15 Oct Anxiety Disorders Common in Patients With Coronary Heart Disease
MedicalResearch.com Interview with:
Phil Tully PhD
Early Career Research Fellow, Discipline of Medicine
University of Adelaide Australia and
Abteilung für Rehabilitationspsychologie und Psychotherapie
Institut für Psychologie, Universität Freiburg Freiburg Germany
Medical Research: What are the main findings of the study?
Response: The systematic review indicated that anxiety disorders ascertained by clinical interview are highly prevalent in patients with verified coronary heart disease. Also, approximately 50% of anxiety disorders were comorbid with depression. There was however some uncertainty in prevalence estimates with high level heterogeneity observed between studies. It was also evident that studies measuring generalized anxiety disorder in outpatient samples reported an increased prognostic risk for major adverse cardiac events in the longer term, when adjusted for confounding factors, however there was limited data. There were no randomized controlled trials targeting anxiety disorders in this population.
Medical Research: What was most surprising about the results?
Response: It was surprising to observe that anxiety disorders were at least as common as depression in verified coronary heart disease, considering that anxiety disorders have largely been overlooked in this population until our review. It was also intriguing to observe the differential prevalence of anxiety disorder subtypes between studies we reviewed, especially panic disorder as this diagnosis appears to be a problematic diagnosis to make in persons with verified heart disease. Nevertheless, it was also surprising to note the paucity of high quality research regarding anxiety disorder subtypes in relation to longer term cardiac outcomes, and this could be improved upon in larger samples to provide more definitive answers. It was unexpected that no anxiety disorder randomized controlled trials met inclusion criteria for our review.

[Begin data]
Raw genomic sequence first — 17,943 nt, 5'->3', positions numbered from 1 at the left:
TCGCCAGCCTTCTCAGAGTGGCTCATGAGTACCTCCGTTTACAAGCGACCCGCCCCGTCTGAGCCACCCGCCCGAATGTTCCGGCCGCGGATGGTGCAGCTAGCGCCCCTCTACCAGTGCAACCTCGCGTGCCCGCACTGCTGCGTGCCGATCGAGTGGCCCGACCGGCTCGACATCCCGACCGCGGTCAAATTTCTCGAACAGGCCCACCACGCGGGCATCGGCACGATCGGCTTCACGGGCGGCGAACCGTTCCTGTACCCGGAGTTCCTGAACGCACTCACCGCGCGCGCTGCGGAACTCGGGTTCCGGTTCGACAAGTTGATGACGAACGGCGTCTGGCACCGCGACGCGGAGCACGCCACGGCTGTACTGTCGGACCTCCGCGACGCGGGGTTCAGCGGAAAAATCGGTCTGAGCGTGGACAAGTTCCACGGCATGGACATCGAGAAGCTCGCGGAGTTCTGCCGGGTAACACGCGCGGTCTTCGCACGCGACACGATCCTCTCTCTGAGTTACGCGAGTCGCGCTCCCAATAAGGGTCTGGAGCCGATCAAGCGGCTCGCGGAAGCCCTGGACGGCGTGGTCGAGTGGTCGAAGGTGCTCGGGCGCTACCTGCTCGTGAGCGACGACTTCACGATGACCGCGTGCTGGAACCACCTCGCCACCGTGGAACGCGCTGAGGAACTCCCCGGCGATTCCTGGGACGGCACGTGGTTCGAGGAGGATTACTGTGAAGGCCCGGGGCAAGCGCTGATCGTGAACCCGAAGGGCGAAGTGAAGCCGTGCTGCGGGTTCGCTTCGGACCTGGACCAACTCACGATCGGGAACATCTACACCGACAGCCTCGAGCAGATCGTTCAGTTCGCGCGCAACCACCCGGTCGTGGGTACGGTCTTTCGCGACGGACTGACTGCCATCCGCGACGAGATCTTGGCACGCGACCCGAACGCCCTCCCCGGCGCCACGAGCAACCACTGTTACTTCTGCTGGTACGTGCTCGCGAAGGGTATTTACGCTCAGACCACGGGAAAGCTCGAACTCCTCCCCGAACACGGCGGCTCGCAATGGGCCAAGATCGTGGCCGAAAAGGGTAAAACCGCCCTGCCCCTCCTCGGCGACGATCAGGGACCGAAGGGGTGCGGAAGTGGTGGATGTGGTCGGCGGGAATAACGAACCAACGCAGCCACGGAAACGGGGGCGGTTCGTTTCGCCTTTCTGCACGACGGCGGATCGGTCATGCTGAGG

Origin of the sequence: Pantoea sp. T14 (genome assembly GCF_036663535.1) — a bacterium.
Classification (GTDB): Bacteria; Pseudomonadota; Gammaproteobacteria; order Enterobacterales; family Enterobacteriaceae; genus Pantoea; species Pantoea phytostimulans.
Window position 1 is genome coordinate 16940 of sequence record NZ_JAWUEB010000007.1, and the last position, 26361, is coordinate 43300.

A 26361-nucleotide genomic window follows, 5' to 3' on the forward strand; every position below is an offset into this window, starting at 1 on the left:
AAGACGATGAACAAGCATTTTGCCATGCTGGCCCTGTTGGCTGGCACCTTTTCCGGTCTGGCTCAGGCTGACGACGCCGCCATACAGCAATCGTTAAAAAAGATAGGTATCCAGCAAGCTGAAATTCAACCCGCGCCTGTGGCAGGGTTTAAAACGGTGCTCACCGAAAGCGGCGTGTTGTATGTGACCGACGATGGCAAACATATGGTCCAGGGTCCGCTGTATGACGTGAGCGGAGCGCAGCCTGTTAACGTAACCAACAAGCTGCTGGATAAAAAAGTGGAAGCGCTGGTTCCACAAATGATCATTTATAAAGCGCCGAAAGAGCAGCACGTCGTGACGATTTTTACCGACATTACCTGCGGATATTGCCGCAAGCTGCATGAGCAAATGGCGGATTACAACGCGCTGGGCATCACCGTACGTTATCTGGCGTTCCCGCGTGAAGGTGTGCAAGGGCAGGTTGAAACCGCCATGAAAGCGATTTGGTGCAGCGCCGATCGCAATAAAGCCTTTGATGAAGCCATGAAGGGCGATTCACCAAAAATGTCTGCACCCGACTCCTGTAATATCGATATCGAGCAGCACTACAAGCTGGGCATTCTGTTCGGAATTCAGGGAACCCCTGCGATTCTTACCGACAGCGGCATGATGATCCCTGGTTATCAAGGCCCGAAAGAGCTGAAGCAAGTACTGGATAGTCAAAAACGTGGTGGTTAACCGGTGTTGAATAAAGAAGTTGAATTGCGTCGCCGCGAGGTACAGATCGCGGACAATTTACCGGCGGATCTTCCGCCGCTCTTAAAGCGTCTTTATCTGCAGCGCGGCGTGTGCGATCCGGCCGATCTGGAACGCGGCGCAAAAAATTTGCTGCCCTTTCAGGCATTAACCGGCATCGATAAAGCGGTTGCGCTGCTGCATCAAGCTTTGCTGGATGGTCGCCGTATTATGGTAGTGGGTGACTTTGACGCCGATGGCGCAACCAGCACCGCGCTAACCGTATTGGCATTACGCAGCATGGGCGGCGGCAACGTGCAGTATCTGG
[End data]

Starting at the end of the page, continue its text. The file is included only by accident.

Medical Research: What should clinicians and patients take away from your report?
Response: Clinicians should firstly take note of the high prevalence of anxiety in persons with heart disease alongside the absence of randomized controlled trial evidence. Clinicians should also closely examine some of the factors that were found to influence the anxiety disorder prevalence estimates. It is noteworthy that some evidence indicates an association between generalized anxiety disorder and cardiac prognosis.
Medical Research: What recommendations do you have for future research as a result of this study?
Response: Larger prospective studies are required to examine anxiety disorder-specific mechanisms and those associated with comorbid anxiety and depression. The paucity of extant anxiety disorder interventions in coronary heart disease warrants pilot studies or randomized controlled trials.